Tax and Accounting Articles for Real Estate Investors

 

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Tax on Rental Income – What's the Truth?

Posted by Brandon Hall on May 12, 2016

Many investors jump into real estate fully expecting to realize all sorts of great tax benefits and are especially excited when they are told they won't pay tax on rental income. This is primarily due to famous books such as Rich Dad Poor Dad and real estate gurus encouraging you to get excited about real estate so that they can sell you more products.

While it's most certainly true that real estate investing offers enormous tax benefits, simply investing in real estate will likely not grant you the tax benefits you are expecting. Use this rental income tax information to develop a strategic tax plan because without such a plan, you may find the tax on your rental income to be much higher than you expected. 

Depreciation Isn't as Great as it Seems

Depreciation is a means of slowly writing off the cost of an asset over several years. In the case of rental properties, the depreciation time frame for the building will be 27.5 years long. Depreciation is intended to track the deterioration of an asset and many investors think it's counter intuitive as real estate appreciates but it should be noted that the various components of the building will deteriorate.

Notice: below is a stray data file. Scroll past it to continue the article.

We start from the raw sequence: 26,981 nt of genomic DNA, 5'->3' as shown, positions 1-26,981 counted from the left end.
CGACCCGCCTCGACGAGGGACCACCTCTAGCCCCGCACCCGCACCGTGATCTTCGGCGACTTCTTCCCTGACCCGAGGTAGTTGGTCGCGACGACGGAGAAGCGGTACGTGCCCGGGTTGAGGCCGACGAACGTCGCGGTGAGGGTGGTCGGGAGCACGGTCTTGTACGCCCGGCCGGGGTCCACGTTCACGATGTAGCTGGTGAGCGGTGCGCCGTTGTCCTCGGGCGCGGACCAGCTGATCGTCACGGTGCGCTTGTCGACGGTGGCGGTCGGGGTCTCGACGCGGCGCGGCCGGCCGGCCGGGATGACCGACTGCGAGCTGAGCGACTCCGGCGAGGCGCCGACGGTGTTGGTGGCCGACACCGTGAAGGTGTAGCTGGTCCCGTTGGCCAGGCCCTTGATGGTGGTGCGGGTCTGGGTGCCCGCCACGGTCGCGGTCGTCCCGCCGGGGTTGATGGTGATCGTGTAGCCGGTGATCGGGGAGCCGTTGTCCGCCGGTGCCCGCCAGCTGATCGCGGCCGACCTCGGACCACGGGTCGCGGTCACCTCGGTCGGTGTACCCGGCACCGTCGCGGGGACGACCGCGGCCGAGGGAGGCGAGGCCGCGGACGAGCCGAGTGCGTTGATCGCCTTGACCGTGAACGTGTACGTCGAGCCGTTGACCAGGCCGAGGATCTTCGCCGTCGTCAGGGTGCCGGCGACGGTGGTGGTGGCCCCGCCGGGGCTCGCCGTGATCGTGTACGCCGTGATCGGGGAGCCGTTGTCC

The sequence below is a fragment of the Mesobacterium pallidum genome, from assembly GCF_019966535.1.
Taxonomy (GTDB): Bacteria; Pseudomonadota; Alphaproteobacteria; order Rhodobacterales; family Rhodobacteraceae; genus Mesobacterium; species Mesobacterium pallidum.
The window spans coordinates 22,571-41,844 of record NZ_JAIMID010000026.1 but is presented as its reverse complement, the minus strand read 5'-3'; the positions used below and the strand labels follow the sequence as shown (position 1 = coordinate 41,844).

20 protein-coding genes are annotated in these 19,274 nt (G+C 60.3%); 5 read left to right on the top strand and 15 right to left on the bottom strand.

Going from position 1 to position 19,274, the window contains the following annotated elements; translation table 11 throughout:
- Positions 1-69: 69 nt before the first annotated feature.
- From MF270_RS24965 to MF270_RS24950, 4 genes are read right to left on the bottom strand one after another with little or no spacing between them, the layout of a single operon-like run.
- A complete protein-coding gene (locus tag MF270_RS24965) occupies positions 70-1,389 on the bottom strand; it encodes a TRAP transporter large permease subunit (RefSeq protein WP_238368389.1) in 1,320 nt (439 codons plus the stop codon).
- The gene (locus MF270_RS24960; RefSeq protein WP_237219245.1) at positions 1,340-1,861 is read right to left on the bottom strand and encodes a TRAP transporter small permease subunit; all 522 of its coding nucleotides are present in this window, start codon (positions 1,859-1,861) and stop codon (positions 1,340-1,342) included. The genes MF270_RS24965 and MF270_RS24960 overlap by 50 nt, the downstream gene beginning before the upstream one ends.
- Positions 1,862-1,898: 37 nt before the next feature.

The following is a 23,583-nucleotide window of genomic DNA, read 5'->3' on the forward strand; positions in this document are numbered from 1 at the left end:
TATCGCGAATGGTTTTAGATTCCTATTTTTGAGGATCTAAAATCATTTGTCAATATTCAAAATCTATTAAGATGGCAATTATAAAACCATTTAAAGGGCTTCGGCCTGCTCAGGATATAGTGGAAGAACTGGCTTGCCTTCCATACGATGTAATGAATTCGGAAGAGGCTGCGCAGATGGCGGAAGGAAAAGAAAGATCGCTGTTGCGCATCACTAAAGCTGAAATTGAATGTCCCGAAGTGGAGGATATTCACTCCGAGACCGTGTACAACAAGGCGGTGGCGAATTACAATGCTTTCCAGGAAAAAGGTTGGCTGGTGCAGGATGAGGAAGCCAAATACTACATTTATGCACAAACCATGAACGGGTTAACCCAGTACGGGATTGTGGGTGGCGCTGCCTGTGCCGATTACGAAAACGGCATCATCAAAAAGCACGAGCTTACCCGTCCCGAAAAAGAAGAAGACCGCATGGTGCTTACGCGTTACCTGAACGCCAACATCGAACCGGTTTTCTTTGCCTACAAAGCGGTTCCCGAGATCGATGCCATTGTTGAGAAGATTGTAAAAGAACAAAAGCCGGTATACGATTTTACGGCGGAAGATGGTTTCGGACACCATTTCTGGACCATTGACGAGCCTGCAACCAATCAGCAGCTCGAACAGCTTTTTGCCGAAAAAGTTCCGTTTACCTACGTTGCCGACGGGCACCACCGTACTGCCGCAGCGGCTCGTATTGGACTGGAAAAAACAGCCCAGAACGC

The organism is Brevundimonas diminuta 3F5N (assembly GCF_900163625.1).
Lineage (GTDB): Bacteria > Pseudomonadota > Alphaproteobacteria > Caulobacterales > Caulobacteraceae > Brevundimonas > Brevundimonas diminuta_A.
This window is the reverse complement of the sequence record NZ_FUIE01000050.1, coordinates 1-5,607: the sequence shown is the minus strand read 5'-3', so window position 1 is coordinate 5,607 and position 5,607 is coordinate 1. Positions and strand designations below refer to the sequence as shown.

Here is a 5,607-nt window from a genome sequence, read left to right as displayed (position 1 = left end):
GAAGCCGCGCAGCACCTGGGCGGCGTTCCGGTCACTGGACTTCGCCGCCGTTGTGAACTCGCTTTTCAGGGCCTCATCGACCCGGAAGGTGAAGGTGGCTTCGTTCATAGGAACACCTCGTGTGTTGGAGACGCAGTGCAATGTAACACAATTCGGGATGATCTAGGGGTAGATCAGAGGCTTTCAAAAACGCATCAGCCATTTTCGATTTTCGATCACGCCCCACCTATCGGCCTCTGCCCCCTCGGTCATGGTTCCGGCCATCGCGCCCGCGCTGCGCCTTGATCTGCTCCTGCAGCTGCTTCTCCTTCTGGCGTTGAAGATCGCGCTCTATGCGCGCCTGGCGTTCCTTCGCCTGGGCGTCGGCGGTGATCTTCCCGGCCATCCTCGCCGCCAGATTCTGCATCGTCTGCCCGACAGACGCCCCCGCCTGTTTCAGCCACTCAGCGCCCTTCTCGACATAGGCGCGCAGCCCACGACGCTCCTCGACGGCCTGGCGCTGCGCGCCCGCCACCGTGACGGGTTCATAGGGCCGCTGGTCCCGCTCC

Depreciation is a non-cash expense. That's a fancy way of saying that you can claim the deduction every single year without actually having to pay for it during the current year. This is because you've paid for it all upfront when you bought the rental.

Real estate gurus love to talk about depreciation. It's an easy concept to discuss on a high level and it gets investors all jazzed up. It's considered an excellent way to shelter your rental income.

What they don't tell you is that you will have to pay depreciation recapture tax when you sell your rental property. This tax comes at a hefty rate of 25%. For the uninformed investor, it generally comes as a shock.

Some investors attempt to avoid depreciation recapture by simply not claiming depreciation on their tax returns. The IRS has a little clause that essentially says "we're going to tax you on the depreciation you've taken or could have taken." It's in your best interest to go ahead and claim depreciation every year and expect to pay it back at a 25% rate.

Depreciation recapture significantly changes the drive to invest in real estate. Some investors hate it, but I tell them to think of it as a loan from the IRS. A loan that you will one day have to repay.

Regardless, depreciation is a great way to avoid tax on rental income as it's one of those non-cash expenses that ultimately puts more working capital in your pocket every year.

Spend Money to Save Money

The truth about any tax break is that you must spend money in order to save money. You may be able to spend money in a certain way that delivers a higher impact (like donating to charity to move down in tax brackets), but the argument holds true that money must be spent to realize tax savings.